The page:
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Known as a welcoming place for immigrants and asylum seekers, Amsterdam, which is the largest city in the Netherlands, proudly hosts a diverse population. With approximately 178 different cultural backgrounds, the country’s capital is a lively blend of friendly people from all over the world. This cosmopolitan city also has a host of multi-lingual people, and for those new residents who cannot speak Dutch, the city offers many language classes ‘mostly free of charge’ to help them. Amsterdam also hosts many cultural events throughout the year, which emphasizes their worldly view, including the DRONGO Festival, a celebration for multilingualism.
As the largest city in the UK, London is home to one of the most ethnically diverse populations in the world. From India to Jamaica to Ghana and many more countries, the world is truly represented in this vibrant area. Approximately one-third of Londoners are foreign-born, and even though the official language is English, the lively streets are brimming with global languages – well over 200 languages are spoken. While many people have chosen London as their new home, they still have a love for their culture and share it in many ways, including delicious food and festivals such as the Notting Hill Carnival.
Located in Southern California, Los Angeles is one of the most multicultural cities in the world, with people from approximately 140 different countries, speaking roughly 86 different languages. With immigrant-friendly laws, it is a popular place for those seeking a new life in the US. The city also has the distinction of being a place without a majority population, creating a truly vibrant cultural scene. Los Angeles is overflowing with cultural neighborhoods, such as Koreatown, Little Tokyo, and Boyle Heights, an area popular with the Latino community.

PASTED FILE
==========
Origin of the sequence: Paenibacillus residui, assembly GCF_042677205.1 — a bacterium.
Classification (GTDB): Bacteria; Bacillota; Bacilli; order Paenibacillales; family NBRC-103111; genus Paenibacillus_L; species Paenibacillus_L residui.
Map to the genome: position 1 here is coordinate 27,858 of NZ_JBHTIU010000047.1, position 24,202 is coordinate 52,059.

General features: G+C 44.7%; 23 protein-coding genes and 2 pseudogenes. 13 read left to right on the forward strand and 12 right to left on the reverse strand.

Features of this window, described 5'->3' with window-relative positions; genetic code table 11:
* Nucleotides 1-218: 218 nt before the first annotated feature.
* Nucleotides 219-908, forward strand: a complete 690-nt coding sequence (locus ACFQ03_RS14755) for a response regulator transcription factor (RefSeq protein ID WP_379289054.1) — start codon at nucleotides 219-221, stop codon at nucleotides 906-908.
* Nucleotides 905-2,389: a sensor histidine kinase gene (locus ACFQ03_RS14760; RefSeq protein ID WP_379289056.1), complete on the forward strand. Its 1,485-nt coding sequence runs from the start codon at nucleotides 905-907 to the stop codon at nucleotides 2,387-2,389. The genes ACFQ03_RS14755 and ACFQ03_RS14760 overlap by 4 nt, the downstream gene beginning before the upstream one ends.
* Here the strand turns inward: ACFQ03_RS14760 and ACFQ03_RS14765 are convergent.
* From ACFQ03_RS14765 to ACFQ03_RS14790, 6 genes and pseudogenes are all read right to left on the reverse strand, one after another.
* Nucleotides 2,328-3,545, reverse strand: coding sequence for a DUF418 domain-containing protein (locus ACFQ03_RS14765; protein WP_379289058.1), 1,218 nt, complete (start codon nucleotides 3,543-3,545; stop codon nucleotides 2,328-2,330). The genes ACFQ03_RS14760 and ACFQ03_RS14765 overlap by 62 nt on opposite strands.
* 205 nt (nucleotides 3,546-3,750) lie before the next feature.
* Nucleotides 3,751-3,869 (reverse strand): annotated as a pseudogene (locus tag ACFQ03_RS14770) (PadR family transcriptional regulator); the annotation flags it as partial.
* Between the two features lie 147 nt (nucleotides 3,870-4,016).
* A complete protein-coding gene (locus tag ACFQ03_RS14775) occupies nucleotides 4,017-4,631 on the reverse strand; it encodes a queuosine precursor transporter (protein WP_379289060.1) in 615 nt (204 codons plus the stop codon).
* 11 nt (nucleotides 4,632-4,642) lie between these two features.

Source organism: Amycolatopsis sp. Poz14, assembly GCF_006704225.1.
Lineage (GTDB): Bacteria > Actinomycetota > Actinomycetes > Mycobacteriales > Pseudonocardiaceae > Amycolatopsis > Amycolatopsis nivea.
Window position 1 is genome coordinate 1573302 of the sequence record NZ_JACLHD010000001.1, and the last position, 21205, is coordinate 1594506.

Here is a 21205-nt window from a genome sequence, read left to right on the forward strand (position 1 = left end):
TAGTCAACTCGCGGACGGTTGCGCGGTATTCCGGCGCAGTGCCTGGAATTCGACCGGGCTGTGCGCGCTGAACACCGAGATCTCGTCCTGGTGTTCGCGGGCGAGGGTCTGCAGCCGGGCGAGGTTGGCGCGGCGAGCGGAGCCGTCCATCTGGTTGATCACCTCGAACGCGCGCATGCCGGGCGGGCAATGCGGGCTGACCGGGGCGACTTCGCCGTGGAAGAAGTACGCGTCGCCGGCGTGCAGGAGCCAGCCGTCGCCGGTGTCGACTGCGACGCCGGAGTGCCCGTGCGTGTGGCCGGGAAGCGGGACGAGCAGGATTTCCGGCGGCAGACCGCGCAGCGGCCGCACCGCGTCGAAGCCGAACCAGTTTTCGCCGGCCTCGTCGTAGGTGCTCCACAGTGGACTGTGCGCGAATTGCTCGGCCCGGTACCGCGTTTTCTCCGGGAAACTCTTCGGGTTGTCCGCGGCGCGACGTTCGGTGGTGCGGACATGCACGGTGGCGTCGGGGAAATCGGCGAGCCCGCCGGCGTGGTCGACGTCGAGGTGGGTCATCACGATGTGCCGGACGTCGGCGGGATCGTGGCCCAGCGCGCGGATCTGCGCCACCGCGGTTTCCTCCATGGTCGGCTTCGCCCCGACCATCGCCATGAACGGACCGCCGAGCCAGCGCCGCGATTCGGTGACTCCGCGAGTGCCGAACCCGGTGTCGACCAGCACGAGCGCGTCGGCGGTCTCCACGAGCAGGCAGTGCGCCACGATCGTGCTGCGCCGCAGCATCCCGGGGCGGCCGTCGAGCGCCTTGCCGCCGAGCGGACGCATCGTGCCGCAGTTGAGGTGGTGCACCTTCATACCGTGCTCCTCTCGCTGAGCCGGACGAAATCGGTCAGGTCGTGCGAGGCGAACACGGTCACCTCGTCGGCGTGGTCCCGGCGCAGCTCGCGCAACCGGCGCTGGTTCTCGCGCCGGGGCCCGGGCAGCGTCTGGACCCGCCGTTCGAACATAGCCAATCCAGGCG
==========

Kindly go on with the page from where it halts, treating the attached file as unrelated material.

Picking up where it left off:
While immigration is a hot topic in France, as it is in many countries, there is no doubt that Paris has a diverse group of global cultures. Although it is difficult to determine an exact number of foreigners living in Paris as France’s laws forbids asking about ethnicity on censuses, independent surveys put the percentage anywhere between 14% to 20%, with the majority of immigrants coming from outside the EU. Visitors will find many dynamic neighborhoods in Paris. For example, the Quartier Chinois (Chinatown) in the 13th arrondissement is a lively community of several Asian cultures while the eclectic Belleville (10th, 11th, 19th, and 20th arrondissements) is a multicultural beauty made up of African, Jewish and Asian ethnicities.
One of the most cosmopolitan cities in the world, New York is an exhilarating metropolis located on the East Coast of the US. Made up of five boroughs, Queens is the most diverse, with people from India, Korea, and Brazil to name but a few countries. It was reported in 2017 that there were more languages spoken in the borough of Queens than anywhere else in the world. In 1984, immigration-friendly New York established the Mayor’s Office of Immigrant Affairs, which has set up a number of programmes to help those who have moved to the city from abroad.